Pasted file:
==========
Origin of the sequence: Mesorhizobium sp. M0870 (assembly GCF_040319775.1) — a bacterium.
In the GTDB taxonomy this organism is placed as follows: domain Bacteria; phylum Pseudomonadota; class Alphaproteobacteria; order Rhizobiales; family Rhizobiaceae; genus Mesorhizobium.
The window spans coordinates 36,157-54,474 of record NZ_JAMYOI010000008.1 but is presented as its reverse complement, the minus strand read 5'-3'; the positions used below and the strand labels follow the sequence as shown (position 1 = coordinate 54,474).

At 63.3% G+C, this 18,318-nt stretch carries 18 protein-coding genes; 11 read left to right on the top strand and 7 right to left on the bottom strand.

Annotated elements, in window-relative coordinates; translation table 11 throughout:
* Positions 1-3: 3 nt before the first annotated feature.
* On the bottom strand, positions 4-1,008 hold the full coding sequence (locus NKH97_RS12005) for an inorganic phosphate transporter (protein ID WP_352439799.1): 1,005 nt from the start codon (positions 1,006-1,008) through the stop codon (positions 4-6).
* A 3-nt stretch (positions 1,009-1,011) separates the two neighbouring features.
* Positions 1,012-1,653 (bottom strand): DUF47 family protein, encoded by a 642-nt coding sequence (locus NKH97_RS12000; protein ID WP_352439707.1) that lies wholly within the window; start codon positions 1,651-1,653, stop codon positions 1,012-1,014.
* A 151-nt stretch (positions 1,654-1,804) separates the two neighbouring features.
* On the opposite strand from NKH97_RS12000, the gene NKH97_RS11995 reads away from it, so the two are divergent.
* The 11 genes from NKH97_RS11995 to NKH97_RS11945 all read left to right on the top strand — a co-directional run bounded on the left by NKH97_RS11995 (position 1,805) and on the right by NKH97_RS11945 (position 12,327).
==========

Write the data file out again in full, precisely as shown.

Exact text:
Origin of the sequence: Mesorhizobium sp. M0870 (assembly GCF_040319775.1) — a bacterium.
In the GTDB taxonomy this organism is placed as follows: domain Bacteria; phylum Pseudomonadota; class Alphaproteobacteria; order Rhizobiales; family Rhizobiaceae; genus Mesorhizobium.
The window spans coordinates 36,157-54,474 of record NZ_JAMYOI010000008.1 but is presented as its reverse complement, the minus strand read 5'-3'; the positions used below and the strand labels follow the sequence as shown (position 1 = coordinate 54,474).

At 63.3% G+C, this 18,318-nt stretch carries 18 protein-coding genes; 11 read left to right on the top strand and 7 right to left on the bottom strand.

Annotated elements, in window-relative coordinates; translation table 11 throughout:
* Positions 1-3: 3 nt before the first annotated feature.
* On the bottom strand, positions 4-1,008 hold the full coding sequence (locus NKH97_RS12005) for an inorganic phosphate transporter (protein ID WP_352439799.1): 1,005 nt from the start codon (positions 1,006-1,008) through the stop codon (positions 4-6).
* A 3-nt stretch (positions 1,009-1,011) separates the two neighbouring features.
* Positions 1,012-1,653 (bottom strand): DUF47 family protein, encoded by a 642-nt coding sequence (locus NKH97_RS12000; protein ID WP_352439707.1) that lies wholly within the window; start codon positions 1,651-1,653, stop codon positions 1,012-1,014.
* A 151-nt stretch (positions 1,654-1,804) separates the two neighbouring features.
* On the opposite strand from NKH97_RS12000, the gene NKH97_RS11995 reads away from it, so the two are divergent.
* The 11 genes from NKH97_RS11995 to NKH97_RS11945 all read left to right on the top strand — a co-directional run bounded on the left by NKH97_RS11995 (position 1,805) and on the right by NKH97_RS11945 (position 12,327).